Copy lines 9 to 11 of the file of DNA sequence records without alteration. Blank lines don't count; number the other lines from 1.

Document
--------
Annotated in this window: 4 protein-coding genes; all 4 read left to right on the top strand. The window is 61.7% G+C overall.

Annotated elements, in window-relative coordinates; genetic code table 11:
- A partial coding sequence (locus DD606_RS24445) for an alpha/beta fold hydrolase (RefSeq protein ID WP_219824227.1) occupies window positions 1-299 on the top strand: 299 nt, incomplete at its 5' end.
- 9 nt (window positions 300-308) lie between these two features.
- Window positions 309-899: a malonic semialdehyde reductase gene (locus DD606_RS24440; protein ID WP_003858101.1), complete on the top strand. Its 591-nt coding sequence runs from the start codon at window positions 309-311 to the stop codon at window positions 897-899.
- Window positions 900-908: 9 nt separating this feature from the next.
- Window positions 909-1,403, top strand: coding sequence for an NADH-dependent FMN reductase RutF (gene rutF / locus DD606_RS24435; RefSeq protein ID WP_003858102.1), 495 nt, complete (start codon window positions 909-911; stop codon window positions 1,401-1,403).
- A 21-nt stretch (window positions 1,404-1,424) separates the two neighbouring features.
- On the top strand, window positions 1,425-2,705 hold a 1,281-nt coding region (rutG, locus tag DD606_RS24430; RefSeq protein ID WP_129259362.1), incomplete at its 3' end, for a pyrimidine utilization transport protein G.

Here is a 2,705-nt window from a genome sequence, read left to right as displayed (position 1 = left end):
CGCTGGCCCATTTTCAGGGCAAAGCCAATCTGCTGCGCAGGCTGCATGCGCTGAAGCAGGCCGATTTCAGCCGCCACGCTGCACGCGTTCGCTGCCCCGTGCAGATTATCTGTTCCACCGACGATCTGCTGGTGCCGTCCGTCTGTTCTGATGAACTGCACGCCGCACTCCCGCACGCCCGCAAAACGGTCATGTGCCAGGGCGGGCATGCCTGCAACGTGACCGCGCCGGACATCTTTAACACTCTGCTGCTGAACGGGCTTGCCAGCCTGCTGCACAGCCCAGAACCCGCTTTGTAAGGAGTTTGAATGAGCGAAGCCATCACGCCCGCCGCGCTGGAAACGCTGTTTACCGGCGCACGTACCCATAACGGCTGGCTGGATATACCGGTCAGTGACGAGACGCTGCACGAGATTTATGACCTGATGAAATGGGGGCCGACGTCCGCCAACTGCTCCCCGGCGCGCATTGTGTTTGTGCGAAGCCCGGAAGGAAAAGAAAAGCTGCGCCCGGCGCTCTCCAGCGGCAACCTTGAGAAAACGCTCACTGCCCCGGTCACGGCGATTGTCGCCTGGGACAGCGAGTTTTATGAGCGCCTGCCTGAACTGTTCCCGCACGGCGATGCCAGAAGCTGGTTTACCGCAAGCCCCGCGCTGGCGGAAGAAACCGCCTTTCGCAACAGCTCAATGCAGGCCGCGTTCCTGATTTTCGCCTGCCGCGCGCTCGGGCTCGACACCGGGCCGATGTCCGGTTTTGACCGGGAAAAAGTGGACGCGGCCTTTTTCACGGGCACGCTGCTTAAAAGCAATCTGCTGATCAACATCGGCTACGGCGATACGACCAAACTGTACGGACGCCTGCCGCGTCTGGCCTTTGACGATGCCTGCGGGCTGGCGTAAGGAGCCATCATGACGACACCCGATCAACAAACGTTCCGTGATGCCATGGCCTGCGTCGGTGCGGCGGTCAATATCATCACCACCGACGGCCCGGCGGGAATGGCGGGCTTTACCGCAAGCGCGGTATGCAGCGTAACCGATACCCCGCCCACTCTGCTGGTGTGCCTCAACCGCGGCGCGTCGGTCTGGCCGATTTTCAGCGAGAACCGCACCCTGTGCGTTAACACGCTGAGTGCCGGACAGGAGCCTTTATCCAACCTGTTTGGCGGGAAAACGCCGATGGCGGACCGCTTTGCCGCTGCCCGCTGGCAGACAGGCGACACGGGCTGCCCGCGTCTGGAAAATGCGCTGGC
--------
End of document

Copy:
- On the top strand, window positions 1,425-2,705 hold a 1,281-nt coding region (rutG, locus tag DD606_RS24430; RefSeq protein ID WP_129259362.1), incomplete at its 3' end, for a pyrimidine utilization transport protein G.

Here is a 2,705-nt window from a genome sequence, read left to right as displayed (position 1 = left end):
CGCTGGCCCATTTTCAGGGCAAAGCCAATCTGCTGCGCAGGCTGCATGCGCTGAAGCAGGCCGATTTCAGCCGCCACGCTGCACGCGTTCGCTGCCCCGTGCAGATTATCTGTTCCACCGACGATCTGCTGGTGCCGTCCGTCTGTTCTGATGAACTGCACGCCGCACTCCCGCACGCCCGCAAAACGGTCATGTGCCAGGGCGGGCATGCCTGCAACGTGACCGCGCCGGACATCTTTAACACTCTGCTGCTGAACGGGCTTGCCAGCCTGCTGCACAGCCCAGAACCCGCTTTGTAAGGAGTTTGAATGAGCGAAGCCATCACGCCCGCCGCGCTGGAAACGCTGTTTACCGGCGCACGTACCCATAACGGCTGGCTGGATATACCGGTCAGTGACGAGACGCTGCACGAGATTTATGACCTGATGAAATGGGGGCCGACGTCCGCCAACTGCTCCCCGGCGCGCATTGTGTTTGTGCGAAGCCCGGAAGGAAAAGAAAAGCTGCGCCCGGCGCTCTCCAGCGGCAACCTTGAGAAAACGCTCACTGCCCCGGTCACGGCGATTGTCGCCTGGGACAGCGAGTTTTATGAGCGCCTGCCTGAACTGTTCCCGCACGGCGATGCCAGAAGCTGGTTTACCGCAAGCCCCGCGCTGGCGGAAGAAACCGCCTTTCGCAACAGCTCAATGCAGGCCGCGTTCCTGATTTTCGCCTGCCGCGCGCTCGGGCTCGACACCGGGCCGATGTCCGGTTTTGACCGGGAAAAAGTGGACGCGGCCTTTTTCACGGGCACGCTGCTTAAAAGCAATCTGCTGATCAACATCGGCTACGGCGATACGACCAAACTGTACGGACGCCTGCCGCGTCTGGCCTTTGACGATGCCTGCGGGCTGGCGTAAGGAGCCATCATGACGACACCCGATCAACAAACGTTCCGTGATGCCATGGCCTGCGTCGGTGCGGCGGTCAATATCATCACCACCGACGGCCCGGCGGGAATGGCGGGCTTTACCGCAAGCGCGGTATGCAGCGTAACCGATACCCCGCCCACTCTGCTGGTGTGCCTCAACCGCGGCGCGTCGGTCTGGCCGATTTTCAGCGAGAACCGCACCCTGTGCGTTAACACGCTGAGTGCCGGACAGGAGCCTTTATCCAACCTGTTTGGCGGGAAAACGCCGATGGCGGACCGCTTTGCCGCTGCCCGCTGGCAGACAGGCGACACGGGCTGCCCGCGTCTGGAAAATGCGCTGGC